The great allotment tidy up has begun. Time to take down the runner bean canes, sweep up what feels like hundreds of fallen leaves and continue my never-ending battle with creeping thistle.
The Atlantic Giant pumpkin came to nothing and has now been pulled up. I’ve seen a few allotmenteers complain of poor pumpkin harvests this year so I think the inconsistent summer weather has a lot to answer for. We’ve had to buy a pumpkin to carve for Halloween but I have hopes for next year.
Something large and badger shaped has been prowling around the allotment site at night and leaving a trail of destruction in its wake. Two of our cabbages were nibbled to bits and they’ve been digging huge holes in amongst the kale beds. I’ve put up some netting as a temporary measure and will be replacing it with chain link fencing this weekend.
As for harvests we’ve exhausted our sweetcorn plants and runner beans, some of which grew to nearly 2 feet in length, and picked our huge yellow onions. Boy oh boy do they pack a punch! We have to chop them as a tag team – when one of us can’t see for tears another person takes over. I added potash to the bed before they were sown and this is supposed to take some of the sting out of their juices but it clearly didn’t work. I planted 117 white onion sets a few weeks ago in hopes that these will be milder than the yellow varieties. We shall have to wait and see.
We’ve also begun harvesting our sprouts. We have six plants and I am determined that we’ll have one left for Christmas dinner, so the Brassica bed will be getting the chain link treatment too. This year we’ve grown red sprouts which even Hubs has declared to be delicious (high praise indeed!). They have a nuttier flavour than green sprouts and are delicious roasted with garlic and shredded curly kale.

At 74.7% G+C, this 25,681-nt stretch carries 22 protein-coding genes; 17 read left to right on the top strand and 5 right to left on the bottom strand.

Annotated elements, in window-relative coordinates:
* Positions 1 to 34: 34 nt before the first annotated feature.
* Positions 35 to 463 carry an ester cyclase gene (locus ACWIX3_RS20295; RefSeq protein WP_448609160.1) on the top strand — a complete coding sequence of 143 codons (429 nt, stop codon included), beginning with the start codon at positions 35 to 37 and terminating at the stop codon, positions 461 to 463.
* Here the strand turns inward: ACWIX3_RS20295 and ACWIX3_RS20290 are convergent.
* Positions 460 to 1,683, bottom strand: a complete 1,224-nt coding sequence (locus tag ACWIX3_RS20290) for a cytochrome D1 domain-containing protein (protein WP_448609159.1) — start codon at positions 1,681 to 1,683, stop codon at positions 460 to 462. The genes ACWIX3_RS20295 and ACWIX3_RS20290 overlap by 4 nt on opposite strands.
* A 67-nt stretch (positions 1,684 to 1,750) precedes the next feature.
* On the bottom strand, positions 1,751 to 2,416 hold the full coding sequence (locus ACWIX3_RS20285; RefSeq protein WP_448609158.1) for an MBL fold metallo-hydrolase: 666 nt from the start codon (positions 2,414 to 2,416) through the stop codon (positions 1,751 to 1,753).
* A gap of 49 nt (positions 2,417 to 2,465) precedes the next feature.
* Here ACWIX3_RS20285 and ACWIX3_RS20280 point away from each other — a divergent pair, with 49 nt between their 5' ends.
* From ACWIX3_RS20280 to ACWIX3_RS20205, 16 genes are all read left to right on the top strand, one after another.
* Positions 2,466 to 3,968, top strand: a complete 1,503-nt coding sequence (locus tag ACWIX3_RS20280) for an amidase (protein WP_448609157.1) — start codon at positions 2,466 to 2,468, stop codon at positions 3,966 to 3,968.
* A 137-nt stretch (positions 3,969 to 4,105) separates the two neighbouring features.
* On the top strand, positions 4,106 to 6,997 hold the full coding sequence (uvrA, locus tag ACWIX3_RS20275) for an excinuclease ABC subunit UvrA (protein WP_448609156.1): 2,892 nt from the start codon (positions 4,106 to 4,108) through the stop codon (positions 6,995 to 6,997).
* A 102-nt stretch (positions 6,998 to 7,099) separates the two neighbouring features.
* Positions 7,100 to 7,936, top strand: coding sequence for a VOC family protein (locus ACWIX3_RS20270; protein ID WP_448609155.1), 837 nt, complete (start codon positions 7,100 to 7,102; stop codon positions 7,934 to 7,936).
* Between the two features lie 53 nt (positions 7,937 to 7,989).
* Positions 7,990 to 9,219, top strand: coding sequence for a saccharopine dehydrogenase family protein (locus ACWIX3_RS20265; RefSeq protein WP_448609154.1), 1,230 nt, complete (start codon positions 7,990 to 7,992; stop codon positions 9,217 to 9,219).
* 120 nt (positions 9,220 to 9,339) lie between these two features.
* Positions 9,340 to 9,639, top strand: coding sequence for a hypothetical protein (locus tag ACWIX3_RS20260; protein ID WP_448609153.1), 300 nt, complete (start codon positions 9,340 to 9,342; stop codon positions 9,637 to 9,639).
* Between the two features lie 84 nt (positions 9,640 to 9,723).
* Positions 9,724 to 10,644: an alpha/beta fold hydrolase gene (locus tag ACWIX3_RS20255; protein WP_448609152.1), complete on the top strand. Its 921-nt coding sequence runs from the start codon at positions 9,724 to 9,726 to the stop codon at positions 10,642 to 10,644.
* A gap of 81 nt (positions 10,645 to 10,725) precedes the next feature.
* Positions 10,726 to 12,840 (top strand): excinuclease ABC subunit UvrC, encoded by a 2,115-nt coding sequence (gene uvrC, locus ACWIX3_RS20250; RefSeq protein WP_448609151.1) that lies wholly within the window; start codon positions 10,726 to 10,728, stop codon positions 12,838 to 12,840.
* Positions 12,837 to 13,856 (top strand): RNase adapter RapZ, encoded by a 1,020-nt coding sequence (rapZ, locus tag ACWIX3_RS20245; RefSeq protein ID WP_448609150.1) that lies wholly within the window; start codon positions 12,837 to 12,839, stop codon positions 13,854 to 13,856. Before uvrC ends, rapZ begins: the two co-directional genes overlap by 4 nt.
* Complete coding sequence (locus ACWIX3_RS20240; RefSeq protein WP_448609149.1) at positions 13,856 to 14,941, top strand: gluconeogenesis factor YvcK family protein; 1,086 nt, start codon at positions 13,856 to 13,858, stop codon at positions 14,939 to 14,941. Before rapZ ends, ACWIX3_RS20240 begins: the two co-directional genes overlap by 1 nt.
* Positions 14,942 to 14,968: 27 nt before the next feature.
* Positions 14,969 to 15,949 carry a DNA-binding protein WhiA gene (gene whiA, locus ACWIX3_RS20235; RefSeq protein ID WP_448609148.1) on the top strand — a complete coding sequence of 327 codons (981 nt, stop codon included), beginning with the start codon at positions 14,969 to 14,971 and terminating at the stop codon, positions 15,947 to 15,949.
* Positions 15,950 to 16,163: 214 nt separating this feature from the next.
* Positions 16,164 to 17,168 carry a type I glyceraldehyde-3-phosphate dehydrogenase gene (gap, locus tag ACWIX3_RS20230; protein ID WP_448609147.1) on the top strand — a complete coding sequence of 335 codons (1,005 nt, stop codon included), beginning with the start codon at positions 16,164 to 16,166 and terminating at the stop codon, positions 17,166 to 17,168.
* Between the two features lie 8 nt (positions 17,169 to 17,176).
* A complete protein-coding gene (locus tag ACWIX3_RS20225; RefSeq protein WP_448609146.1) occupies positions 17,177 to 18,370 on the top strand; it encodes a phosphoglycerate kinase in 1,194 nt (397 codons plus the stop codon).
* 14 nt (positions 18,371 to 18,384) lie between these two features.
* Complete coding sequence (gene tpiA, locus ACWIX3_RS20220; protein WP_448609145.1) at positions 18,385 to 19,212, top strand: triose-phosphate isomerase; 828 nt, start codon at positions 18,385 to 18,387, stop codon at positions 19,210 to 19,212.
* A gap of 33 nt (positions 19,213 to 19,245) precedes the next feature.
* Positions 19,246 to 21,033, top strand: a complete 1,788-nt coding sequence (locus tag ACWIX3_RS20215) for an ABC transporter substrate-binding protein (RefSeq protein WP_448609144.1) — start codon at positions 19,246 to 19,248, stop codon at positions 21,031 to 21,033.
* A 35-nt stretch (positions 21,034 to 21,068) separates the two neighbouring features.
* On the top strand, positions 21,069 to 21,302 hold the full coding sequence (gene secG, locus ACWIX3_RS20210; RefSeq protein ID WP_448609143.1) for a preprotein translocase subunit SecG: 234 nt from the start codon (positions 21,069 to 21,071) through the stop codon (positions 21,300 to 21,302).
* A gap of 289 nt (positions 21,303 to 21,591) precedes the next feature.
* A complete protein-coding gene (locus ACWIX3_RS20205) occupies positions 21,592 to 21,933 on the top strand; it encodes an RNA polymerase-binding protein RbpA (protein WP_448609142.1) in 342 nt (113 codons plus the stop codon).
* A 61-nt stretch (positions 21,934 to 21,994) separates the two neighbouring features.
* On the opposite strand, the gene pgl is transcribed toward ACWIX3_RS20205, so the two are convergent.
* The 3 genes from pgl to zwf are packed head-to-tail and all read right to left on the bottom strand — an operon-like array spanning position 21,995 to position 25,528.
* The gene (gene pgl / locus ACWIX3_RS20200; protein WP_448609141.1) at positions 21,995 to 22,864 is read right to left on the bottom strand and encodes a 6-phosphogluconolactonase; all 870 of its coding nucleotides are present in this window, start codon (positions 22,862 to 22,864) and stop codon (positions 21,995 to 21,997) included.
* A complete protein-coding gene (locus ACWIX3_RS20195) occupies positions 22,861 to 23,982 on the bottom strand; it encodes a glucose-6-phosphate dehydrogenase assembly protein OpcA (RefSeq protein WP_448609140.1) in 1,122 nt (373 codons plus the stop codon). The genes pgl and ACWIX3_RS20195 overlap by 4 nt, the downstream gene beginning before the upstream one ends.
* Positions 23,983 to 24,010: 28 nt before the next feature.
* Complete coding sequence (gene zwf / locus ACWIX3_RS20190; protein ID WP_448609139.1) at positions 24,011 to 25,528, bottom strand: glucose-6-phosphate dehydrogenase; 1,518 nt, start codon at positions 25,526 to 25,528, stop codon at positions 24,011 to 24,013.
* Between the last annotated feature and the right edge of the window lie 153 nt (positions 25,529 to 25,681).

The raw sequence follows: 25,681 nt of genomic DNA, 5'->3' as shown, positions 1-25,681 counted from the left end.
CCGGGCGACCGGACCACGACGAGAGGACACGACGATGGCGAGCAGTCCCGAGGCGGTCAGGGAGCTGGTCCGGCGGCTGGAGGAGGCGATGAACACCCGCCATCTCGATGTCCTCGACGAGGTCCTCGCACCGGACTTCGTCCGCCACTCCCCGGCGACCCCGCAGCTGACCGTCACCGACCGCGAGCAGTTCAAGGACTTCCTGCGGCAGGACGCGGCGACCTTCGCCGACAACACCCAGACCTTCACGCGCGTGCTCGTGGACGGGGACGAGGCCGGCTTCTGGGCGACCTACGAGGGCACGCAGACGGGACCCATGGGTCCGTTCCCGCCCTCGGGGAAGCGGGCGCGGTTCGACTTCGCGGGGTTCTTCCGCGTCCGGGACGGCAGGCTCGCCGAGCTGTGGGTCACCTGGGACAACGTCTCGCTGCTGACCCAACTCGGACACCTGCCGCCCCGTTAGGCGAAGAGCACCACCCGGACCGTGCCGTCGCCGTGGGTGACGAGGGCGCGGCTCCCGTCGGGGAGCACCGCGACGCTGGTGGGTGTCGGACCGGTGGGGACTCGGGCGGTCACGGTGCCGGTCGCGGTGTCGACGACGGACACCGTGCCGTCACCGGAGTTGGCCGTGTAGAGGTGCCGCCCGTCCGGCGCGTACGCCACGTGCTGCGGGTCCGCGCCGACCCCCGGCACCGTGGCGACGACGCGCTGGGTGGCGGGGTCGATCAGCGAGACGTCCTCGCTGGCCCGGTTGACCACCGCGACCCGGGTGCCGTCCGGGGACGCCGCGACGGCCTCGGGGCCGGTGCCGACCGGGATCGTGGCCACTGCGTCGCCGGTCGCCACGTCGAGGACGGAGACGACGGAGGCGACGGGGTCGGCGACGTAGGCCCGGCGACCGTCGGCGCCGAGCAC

I spotted (pardon the pun) this Harlequin Ladybird feasting on the blackfly that had taken up residence on our runner beans. Harlequins aren’t native to Britain and are responsible for the decline in our native species of ladybird (they eat them!) so they aren’t exactly a welcome sight. I didn’t have the heart to squish it though.
Not all of the visitors to Plot 15 have been unwelcome. This red dragonfly (a Common Darter) sat happily on the edge of a raised bed and watched while I did battle with the thistles. Bubs misheard when I told her it was a dragonfly and spent the rest of the afternoon telling anyone who would listen that she’d seen a dragon.
Our raspberries are still cropping heavily and seem oblivious to the change in seasons. I’ve been snacking on handfuls of berries during breaks in weeding but there are still lots left to take home if only I could remember to bring a tub to put them in!
Despite the raspberries’ belief otherwise winter is definitely on its way. We’ve had the first frost and the nights are drawing in. I’m snatching mere moments of time to spend at the allotment as there is so much to do but not enough daylight hours to do it in.
You might think that the march towards winter would signal an end to the growing season but there is still so much that can be sown and overwintered. Here is where a cold frame or greenhouse really begins to earn its keep. There are varieties of broad bean, pea and carrot that can all be grown ‘under glass’ and will bide their time until they can be planted out as seedlings come spring. If you don’t have a greenhouse a sunny windowsill will work just as well.
Yesterday Bubs and I sowed trays of mange tout peas (Oregon Sugar Pod), carrots (Amsterdam Forcing), and Cauliflower (All The Year Round) in the greenhouse. Tomorrow we’ll start off a tray of broad beans (Superaguadulce) and then nip up to the allotment to sow a few rows there too.
If broad beans don’t float your culinary boat there are many more crops that can be sown direct into the ground right about now, believe it or not. Peas (Meteor), winter lettuce (Arctic King), lamb’s lettuce, rocket, onion sets (Snowball for white or Radar for yellow) and garlic (early Provence Wight) will all survive the winter so long as you give them some protection from frosts and pests.
The onset of winter means that this is the penultimate Allotment Tales for this year. The next installment will be all about our plans for 2016. I just need to break out the graph paper and seed catalogues and figure out what is going where. It’s all so exciting!